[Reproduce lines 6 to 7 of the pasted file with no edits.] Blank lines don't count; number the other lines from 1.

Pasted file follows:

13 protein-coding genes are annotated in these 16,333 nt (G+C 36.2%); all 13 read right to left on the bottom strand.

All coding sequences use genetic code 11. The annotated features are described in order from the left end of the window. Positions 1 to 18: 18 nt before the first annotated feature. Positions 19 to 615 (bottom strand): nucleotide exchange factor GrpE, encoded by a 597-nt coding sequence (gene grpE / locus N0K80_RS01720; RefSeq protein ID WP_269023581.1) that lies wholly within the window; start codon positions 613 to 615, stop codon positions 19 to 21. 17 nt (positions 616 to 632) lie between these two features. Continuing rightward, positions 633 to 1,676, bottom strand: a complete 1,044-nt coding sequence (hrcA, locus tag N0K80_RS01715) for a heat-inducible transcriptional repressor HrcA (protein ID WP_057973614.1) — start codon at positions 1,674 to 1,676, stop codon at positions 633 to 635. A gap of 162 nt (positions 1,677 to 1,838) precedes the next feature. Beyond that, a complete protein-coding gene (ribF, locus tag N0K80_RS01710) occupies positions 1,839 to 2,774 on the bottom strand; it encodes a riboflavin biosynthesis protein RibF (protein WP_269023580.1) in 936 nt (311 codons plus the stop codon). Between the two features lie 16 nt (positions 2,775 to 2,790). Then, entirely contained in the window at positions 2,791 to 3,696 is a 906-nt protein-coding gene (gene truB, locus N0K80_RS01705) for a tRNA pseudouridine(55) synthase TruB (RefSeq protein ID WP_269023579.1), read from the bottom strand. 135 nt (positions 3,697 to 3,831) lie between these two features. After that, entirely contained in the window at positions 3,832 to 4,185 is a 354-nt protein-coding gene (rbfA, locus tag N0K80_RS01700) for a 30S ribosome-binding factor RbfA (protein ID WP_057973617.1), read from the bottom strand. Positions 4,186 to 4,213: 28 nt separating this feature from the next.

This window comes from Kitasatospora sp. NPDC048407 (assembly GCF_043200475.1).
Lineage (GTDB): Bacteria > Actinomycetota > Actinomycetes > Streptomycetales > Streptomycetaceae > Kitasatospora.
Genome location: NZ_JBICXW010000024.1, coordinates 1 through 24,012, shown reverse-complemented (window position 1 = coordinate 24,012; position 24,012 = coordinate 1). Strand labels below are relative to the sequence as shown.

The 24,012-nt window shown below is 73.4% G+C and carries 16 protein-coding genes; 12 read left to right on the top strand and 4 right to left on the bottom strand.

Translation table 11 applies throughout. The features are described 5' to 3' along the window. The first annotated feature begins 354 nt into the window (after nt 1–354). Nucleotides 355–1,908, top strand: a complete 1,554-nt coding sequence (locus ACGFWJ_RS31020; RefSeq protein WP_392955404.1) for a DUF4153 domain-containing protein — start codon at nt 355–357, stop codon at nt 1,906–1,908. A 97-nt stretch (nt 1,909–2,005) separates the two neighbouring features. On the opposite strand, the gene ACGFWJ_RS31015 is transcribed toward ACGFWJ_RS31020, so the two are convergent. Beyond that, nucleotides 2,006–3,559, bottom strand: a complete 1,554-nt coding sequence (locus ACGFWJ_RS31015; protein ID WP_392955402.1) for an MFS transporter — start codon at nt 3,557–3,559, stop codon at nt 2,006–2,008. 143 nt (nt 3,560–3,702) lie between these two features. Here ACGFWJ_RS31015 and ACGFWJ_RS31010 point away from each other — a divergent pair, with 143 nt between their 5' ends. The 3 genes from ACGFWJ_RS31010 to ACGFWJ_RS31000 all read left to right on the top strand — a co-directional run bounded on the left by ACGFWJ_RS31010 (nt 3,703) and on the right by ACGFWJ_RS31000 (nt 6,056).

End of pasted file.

The 24,012-nt window shown below is 73.4% G+C and carries 16 protein-coding genes; 12 read left to right on the top strand and 4 right to left on the bottom strand.

Translation table 11 applies throughout. The features are described 5' to 3' along the window. The first annotated feature begins 354 nt into the window (after nt 1–354). Nucleotides 355–1,908, top strand: a complete 1,554-nt coding sequence (locus ACGFWJ_RS31020; RefSeq protein WP_392955404.1) for a DUF4153 domain-containing protein — start codon at nt 355–357, stop codon at nt 1,906–1,908. A 97-nt stretch (nt 1,909–2,005) separates the two neighbouring features. On the opposite strand, the gene ACGFWJ_RS31015 is transcribed toward ACGFWJ_RS31020, so the two are convergent. Beyond that, nucleotides 2,006–3,559, bottom strand: a complete 1,554-nt coding sequence (locus ACGFWJ_RS31015; protein ID WP_392955402.1) for an MFS transporter — start codon at nt 3,557–3,559, stop codon at nt 2,006–2,008. 143 nt (nt 3,560–3,702) lie between these two features. Here ACGFWJ_RS31015 and ACGFWJ_RS31010 point away from each other — a divergent pair, with 143 nt between their 5' ends. The 3 genes from ACGFWJ_RS31010 to ACGFWJ_RS31000 all read left to right on the top strand — a co-directional run bounded on the left by ACGFWJ_RS31010 (nt 3,703) and on the right by ACGFWJ_RS31000 (nt 6,056).